Encourage a reasonable bedtime.
It’s hard to get your teens to stick to a bedtime like they could when they were younger. Often times you may think they are sleeping but they are in bed on their phone or watching TV. When they are up late, it makes getting up in the morning that much more of a struggle. Your teen should aim to get an average of 8 hours of sleep per night so encourage them to go to sleep and wake up at roughly the same time each day. This may not always be reasonable, depending on what’s going on in your lives, particularly on the weekends, but when you sleep and wake at the same time your body regulates and is working at its prime.
Let your teen make their schedule.
Being responsible about time management is a skill that is crucial for teens, especially teens that learn virtually. Distractions are abundant at home so it’s important to be aware of the time that is required to complete their coursework. The need to be able to tune out their surroundings and carve out the time needed to complete their schooling daily. Time management is an important skill that will be used for the remainder of their life so it’s best they learn about it now, while under your roof. Have your teen use an alarm clock so that they are responsible for waking themselves up. If they feel groggy in the morning and are not up to making themselves breakfast, give them some recipes for things that are easy and can be prepped ahead of time. Things such as overnight oats, breakfast burritos, or omelettes in a mug are things that require very little time in the morning yet will give them energy throughout the morning.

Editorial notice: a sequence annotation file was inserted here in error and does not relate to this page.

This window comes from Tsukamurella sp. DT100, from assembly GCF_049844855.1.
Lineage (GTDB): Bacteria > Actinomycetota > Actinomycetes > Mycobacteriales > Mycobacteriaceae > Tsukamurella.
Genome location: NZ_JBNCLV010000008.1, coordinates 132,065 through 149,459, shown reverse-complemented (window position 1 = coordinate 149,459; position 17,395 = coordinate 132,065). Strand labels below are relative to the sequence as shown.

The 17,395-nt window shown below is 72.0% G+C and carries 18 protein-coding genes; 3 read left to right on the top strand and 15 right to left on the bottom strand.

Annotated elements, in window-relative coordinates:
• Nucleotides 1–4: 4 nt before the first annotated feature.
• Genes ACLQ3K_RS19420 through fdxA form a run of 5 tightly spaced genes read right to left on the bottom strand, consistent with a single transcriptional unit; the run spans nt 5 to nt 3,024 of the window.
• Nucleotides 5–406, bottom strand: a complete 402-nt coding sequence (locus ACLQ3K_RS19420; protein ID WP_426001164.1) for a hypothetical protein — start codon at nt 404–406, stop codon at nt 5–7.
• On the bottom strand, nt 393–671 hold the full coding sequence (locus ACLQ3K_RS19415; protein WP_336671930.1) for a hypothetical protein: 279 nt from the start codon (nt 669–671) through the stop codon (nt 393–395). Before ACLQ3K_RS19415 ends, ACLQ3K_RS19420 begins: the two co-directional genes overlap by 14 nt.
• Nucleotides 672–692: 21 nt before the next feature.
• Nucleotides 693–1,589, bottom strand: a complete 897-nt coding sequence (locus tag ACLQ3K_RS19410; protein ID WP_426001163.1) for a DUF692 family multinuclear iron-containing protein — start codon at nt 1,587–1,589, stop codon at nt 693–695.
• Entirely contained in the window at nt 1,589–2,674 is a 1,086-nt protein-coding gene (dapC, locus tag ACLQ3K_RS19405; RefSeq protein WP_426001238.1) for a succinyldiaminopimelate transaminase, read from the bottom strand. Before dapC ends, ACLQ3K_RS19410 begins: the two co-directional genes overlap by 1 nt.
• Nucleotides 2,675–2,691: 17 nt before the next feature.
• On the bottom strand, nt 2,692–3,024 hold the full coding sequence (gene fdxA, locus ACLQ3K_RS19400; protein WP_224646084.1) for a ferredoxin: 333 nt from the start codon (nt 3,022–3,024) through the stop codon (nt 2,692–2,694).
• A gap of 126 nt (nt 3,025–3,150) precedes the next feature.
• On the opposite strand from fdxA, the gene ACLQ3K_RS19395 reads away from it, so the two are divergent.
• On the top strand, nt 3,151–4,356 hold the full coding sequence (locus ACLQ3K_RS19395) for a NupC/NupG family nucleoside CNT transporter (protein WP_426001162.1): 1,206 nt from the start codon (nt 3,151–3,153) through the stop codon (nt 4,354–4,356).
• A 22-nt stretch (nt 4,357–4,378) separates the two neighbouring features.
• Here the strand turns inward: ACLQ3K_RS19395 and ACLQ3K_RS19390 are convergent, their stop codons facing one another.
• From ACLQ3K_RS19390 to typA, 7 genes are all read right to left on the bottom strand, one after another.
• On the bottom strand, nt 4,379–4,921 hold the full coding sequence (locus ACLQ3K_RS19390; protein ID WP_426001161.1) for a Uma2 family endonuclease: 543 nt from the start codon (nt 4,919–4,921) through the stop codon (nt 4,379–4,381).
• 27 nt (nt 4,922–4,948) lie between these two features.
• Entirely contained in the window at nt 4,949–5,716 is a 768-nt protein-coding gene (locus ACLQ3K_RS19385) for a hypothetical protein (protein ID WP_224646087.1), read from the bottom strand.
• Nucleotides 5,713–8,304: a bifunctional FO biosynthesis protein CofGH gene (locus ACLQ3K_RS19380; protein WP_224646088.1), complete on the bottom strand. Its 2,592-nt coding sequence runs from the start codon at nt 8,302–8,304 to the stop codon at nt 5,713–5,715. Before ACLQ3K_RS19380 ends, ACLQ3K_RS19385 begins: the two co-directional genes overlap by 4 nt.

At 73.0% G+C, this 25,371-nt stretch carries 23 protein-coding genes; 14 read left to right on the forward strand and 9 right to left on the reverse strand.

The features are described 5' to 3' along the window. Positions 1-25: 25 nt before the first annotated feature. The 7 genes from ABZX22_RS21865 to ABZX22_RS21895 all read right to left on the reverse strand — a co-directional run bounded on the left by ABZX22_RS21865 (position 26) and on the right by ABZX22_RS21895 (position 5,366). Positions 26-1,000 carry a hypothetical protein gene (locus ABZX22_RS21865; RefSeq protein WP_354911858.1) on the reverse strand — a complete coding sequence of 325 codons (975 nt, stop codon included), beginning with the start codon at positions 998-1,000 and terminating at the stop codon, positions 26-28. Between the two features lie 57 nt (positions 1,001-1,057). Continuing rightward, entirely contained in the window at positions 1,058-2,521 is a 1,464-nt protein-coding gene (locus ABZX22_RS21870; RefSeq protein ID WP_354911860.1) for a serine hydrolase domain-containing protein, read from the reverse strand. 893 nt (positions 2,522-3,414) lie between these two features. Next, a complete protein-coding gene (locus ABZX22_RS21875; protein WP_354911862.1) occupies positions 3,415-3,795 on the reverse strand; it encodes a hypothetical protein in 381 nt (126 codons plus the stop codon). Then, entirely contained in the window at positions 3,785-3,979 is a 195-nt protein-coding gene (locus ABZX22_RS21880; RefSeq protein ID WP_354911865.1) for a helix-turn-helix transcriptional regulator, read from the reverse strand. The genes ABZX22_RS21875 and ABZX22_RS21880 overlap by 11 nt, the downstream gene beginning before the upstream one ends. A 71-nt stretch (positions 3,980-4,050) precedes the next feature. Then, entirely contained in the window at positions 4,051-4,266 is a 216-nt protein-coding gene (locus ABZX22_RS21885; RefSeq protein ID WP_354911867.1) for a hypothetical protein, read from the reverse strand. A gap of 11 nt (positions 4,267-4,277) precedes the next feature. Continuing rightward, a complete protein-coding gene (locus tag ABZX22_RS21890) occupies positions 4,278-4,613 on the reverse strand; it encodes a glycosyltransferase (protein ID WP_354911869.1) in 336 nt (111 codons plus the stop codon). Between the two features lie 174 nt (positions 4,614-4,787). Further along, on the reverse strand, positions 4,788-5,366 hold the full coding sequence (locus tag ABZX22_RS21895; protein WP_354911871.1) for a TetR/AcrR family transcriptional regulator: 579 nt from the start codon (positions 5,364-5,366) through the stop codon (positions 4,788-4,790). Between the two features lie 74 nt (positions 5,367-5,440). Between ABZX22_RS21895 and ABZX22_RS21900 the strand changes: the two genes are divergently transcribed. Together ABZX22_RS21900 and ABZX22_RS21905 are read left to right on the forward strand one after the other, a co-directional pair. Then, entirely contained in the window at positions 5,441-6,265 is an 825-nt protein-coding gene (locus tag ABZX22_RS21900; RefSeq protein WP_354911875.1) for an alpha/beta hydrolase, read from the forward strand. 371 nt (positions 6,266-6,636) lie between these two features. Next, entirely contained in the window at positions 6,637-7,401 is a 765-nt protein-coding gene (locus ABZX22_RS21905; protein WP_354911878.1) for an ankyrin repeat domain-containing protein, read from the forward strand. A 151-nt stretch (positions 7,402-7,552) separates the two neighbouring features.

Make a checklist.
Try creating a morning responsibilities checklist for your teen. It will reroute their morning and set them on the right path for the day. If they struggle with time management, you could have their checklist accompanied by times of when those tasks should be completed. Have some extra time built in so if something takes longer than anticipated or something unexpectedly gets added to their morning routine, they don’t stress.
Ask them to make their bed and get dressed.
These two simple tasks have a BIG impact on a person’s day. When you make your bed, you are programming your brain to know it’s time for the day to start and you aren’t tempted to hit the sheets and crawl back into bed. It sets the stage for your day. The same thing goes for getting dressed. Although your teen could stay in their pajamas for virtual school, ask them to get dressed for the day. It changes their mindset and they will be more productive throughout the day.
Virtual learning is wonderful and students enjoy learning at home, in a comforting, relaxed environment. Just make sure that your teen isn’t sleeping the day away and then cramming everything into the evening. Cramming like that adds to stress and could put them behind. Following a routine as if they were attending a traditional school will help them with developing crucial time management skills and prep them with the life skills they’ll need once they graduate high school.
Have you checked out our Facebook page lately? Our staff is always posting updates about the school and other tidbits that help your student stay on track. Check it out by clicking here.